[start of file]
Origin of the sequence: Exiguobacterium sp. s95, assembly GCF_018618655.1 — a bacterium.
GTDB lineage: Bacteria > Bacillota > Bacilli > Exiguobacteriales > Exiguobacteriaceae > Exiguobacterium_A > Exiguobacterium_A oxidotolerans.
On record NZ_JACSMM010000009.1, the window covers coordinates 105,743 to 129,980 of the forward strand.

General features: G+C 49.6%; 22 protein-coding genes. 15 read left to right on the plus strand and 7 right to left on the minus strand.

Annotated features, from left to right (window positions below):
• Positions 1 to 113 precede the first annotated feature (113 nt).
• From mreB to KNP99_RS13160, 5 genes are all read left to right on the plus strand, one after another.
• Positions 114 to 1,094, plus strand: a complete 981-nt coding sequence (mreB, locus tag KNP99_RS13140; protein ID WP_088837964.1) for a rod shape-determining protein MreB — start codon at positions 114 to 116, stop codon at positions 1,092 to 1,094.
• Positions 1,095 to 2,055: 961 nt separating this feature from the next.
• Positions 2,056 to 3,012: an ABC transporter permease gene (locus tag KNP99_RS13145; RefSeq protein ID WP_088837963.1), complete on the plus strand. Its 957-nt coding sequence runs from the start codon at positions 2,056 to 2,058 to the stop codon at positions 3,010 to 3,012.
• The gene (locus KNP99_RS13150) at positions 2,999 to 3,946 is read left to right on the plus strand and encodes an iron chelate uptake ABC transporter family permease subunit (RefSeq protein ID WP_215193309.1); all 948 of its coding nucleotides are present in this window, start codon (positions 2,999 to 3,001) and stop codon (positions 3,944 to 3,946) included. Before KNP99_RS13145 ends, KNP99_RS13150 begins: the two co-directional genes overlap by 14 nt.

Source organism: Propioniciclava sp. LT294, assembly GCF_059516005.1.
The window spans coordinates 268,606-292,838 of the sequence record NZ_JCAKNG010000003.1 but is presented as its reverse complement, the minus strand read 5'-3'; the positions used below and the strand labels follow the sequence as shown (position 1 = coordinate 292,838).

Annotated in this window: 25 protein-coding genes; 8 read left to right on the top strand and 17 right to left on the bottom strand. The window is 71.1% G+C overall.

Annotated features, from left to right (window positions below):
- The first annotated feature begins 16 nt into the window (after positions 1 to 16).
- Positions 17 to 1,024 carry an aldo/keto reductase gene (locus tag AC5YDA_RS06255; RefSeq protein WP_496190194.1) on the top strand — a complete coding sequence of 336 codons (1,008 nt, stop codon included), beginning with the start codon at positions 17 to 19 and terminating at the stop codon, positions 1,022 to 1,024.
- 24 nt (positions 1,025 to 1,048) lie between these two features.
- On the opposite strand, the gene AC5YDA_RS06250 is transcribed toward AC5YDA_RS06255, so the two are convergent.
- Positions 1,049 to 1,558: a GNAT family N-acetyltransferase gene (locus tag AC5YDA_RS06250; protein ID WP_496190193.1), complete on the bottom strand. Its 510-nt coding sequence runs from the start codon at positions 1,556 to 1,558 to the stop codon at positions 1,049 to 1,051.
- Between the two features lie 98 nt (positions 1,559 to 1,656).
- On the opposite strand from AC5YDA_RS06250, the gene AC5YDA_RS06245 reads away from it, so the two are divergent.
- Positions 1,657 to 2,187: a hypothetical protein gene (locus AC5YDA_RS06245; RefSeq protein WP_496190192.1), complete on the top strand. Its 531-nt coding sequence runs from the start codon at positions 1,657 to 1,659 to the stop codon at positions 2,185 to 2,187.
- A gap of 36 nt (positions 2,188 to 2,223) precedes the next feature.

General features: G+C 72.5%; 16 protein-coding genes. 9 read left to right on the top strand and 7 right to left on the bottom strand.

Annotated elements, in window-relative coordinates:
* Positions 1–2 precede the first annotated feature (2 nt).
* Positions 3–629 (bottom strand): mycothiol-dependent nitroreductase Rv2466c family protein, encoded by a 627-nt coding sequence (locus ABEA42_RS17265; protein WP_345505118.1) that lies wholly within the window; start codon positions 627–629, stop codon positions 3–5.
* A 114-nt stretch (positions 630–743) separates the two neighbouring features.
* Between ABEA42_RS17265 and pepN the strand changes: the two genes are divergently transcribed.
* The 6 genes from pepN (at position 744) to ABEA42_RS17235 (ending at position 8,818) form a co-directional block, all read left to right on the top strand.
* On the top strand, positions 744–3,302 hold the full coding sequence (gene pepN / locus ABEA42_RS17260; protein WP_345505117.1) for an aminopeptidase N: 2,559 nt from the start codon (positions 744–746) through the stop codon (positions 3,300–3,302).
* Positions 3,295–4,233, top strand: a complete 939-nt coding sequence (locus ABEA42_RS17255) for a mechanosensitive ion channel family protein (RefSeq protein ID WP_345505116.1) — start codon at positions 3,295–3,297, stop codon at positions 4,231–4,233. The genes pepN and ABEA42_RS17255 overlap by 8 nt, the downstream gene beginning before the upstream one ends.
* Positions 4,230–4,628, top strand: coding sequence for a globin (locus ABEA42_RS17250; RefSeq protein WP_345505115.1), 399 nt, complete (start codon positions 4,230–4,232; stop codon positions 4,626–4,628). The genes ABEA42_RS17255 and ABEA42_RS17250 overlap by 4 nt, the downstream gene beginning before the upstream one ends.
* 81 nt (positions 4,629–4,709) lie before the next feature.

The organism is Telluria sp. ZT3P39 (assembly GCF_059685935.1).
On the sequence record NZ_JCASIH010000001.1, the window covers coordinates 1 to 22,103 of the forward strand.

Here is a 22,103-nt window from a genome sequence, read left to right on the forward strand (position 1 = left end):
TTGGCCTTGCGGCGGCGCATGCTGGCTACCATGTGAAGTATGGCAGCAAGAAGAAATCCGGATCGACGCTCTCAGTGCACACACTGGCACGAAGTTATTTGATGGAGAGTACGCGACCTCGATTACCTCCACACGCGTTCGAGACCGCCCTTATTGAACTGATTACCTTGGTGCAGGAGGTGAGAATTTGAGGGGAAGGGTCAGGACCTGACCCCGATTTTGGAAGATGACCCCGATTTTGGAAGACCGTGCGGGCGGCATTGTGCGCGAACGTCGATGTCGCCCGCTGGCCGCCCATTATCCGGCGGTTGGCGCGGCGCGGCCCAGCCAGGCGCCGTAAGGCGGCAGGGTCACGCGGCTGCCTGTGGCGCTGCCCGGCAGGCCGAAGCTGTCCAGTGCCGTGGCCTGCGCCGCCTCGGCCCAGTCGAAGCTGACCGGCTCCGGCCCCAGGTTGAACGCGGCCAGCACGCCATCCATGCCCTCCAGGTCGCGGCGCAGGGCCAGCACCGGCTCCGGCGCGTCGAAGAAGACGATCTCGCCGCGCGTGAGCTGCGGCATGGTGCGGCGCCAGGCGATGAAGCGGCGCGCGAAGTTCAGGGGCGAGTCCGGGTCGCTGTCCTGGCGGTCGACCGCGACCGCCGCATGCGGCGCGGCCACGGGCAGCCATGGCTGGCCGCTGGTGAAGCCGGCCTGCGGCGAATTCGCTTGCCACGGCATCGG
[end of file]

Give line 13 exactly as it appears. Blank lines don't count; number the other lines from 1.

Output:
The window spans coordinates 268,606-292,838 of the sequence record NZ_JCAKNG010000003.1 but is presented as its reverse complement, the minus strand read 5'-3'; the positions used below and the strand labels follow the sequence as shown (position 1 = coordinate 292,838).